Reflections on the Profession: Reactions to the New-Lawyer Surplus by Prospective Law Students, Law Schools and the ABA
This week’s mini-series of critical reflections on the legal profession—including posts on the dearth of female leaders in the law, widespread lawyer job dissatisfaction, and the nationwide new-lawyer surplus—was not meant to break any new ground, but rather provide a thoughtful overview of current challenges. In line with the YLD’s mission, this overview was directed not only at the legal community but also at prospective law students.
Many lawyers are dismissive of anyone who decides to go to law school, particularly with ballooning tuition and a tight job market. And law students who make the decision capriciously might well deserve the disdain. But the numbers suggest that at least some prospective law students are doing their homework: law-school applications this year were at the lowest level since 2001. Indeed, the numbers were stark enough—a double-digit percentage-point drop—to lend credence to a couple of law professors’ splashy prediction that some law schools will go out of business before long.
In light of that revelation, it may well be that the law schools themselves deserve a healthy share of the blame for the new-lawyer surplus. Law schools have enjoyed prosperity of late, while cooking the books when reporting data, even as many of their graduates have not been so fortunate. Many exploited loopholes in reporting admissions and employment numbers to the ABA, U.S. News and others. In at least one ignominious case, Philly’s own Villanova Law, false data was knowingly reported. But now, after taking a financial and reputational hit, some schools seems to be reining things in a bit, accepting fewer students. (Note the ethical terms used by the law school deans quoted in that last linked article.)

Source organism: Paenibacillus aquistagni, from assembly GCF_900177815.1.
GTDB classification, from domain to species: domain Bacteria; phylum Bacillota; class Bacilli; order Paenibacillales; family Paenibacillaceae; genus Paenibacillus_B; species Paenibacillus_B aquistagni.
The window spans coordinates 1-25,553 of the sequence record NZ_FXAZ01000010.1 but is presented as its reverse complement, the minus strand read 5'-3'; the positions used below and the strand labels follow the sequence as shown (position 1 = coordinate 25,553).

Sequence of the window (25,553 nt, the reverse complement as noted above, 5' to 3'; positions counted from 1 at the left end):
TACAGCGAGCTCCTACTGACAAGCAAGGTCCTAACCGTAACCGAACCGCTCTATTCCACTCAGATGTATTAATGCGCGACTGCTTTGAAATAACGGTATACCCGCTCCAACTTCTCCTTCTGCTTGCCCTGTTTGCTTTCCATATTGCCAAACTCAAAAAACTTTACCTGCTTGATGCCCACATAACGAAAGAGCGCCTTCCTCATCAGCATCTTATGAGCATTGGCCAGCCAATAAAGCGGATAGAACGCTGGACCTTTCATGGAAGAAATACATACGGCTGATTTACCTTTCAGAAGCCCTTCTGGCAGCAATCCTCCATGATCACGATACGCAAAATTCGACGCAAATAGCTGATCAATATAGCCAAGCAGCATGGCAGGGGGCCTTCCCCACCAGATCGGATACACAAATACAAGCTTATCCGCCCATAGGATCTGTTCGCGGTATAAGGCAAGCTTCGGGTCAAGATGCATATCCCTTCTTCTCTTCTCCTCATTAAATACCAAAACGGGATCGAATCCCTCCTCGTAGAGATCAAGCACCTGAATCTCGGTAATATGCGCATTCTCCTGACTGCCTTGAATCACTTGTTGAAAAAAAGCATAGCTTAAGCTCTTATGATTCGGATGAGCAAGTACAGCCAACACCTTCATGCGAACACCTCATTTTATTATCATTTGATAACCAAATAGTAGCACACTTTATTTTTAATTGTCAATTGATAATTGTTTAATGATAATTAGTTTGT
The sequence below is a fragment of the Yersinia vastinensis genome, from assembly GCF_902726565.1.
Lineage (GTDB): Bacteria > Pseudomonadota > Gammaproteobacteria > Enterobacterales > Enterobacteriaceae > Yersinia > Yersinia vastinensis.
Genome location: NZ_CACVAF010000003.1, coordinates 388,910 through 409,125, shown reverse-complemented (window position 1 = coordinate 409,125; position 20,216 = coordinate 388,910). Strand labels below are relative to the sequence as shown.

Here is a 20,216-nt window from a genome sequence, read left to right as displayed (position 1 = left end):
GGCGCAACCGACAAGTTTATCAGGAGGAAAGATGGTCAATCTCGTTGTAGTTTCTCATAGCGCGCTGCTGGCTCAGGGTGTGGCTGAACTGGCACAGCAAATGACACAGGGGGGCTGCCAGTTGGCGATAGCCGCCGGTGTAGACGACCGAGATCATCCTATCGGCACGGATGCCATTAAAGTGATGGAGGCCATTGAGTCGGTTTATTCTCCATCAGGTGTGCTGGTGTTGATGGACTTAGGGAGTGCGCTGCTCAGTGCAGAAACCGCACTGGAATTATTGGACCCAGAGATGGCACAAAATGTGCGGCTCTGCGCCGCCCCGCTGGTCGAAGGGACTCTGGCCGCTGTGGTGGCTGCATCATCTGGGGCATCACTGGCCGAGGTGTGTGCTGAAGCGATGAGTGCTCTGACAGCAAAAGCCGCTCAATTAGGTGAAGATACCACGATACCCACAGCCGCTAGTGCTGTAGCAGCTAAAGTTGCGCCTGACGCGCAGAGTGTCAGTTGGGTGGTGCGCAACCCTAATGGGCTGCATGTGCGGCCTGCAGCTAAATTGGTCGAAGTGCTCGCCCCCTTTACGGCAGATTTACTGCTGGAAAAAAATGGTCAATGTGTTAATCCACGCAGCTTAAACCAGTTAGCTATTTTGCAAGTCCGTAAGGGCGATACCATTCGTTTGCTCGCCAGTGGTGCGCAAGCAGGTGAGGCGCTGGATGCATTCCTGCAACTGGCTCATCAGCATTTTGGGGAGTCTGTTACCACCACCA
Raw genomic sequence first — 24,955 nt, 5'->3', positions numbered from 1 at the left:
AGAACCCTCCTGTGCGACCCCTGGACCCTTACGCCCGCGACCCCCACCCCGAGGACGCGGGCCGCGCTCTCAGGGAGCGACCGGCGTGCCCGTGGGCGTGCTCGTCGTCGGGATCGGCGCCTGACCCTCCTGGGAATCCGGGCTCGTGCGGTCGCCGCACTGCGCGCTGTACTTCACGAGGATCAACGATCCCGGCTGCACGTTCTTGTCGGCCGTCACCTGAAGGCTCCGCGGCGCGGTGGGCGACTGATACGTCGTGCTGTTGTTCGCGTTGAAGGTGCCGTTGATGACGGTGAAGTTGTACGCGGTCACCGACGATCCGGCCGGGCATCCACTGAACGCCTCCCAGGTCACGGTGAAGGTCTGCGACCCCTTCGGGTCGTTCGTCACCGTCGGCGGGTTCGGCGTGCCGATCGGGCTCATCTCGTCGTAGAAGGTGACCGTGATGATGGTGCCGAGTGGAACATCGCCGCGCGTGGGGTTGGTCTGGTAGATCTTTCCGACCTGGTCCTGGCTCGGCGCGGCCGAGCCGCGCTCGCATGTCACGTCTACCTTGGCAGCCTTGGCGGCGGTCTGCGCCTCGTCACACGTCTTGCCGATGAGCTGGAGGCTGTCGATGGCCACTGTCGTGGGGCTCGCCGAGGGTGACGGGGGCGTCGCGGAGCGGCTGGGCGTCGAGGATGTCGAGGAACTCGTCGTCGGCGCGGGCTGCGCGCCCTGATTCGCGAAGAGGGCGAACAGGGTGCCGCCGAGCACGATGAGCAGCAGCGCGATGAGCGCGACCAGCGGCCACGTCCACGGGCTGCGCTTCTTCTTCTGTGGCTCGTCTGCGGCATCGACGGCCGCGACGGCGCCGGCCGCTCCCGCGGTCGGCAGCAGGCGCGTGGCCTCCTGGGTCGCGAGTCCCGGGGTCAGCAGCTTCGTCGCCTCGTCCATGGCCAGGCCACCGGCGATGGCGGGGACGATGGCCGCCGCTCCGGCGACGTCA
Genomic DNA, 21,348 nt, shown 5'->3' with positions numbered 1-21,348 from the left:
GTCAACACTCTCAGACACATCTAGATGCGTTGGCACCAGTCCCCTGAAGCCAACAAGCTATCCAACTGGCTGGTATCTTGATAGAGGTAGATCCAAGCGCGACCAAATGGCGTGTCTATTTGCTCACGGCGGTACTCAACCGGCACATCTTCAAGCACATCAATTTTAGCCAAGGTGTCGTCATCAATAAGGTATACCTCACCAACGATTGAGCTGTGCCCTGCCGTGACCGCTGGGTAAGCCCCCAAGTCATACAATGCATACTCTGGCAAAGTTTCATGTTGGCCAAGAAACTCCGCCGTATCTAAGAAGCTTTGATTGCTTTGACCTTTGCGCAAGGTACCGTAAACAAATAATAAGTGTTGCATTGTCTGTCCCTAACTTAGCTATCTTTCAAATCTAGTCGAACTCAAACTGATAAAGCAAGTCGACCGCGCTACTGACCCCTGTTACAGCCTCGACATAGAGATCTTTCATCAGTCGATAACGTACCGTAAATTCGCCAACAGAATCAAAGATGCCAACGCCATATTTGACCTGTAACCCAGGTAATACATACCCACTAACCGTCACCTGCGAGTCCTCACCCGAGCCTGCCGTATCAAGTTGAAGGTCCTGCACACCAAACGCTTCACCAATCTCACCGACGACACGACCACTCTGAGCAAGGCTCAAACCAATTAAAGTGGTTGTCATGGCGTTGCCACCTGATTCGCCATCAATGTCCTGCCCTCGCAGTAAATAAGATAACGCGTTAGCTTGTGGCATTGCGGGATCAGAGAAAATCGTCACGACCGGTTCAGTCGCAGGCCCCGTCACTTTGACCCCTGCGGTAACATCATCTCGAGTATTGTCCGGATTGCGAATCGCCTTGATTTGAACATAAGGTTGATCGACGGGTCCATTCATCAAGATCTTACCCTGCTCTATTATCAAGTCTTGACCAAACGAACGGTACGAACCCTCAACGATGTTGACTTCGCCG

Given its law school accreditation authority, the ABA has also faced scrutiny, including from Congress. Its president, Steve Zack, has made law school data transparency a focus from day one, though reviews of the results are mixed. The ABA has modified reporting criteria to address the aforementioned loopholes, and the ABA Young Lawyers Division Assembly passed a comprehensive resolution on the issue. (Though a small step, I was quite glad to vote for the resolution—the only I’ve ever seen pass unanimously—as a member of the Pennsylvania delegation to the ABA YLD Assembly.) The ABA has also publicly blasted at least one law school (brand new, unaccredited Belmont Law) for playing games with numbers to project an unrealistically rosy job-market picture for future lawyers. Still, some commentators have criticized the ABA for continuing to trust law schools to self-report, insisting that the perverse incentives to mislead or outright fabricate are too great. Given the transgressions of ‘Nova and others, that criticism may be entirely warranted. It takes crises like the recent legal job market implosion to provide an impetus for reform, so mere band-aids now will likely mean the status quo for the foreseeable future.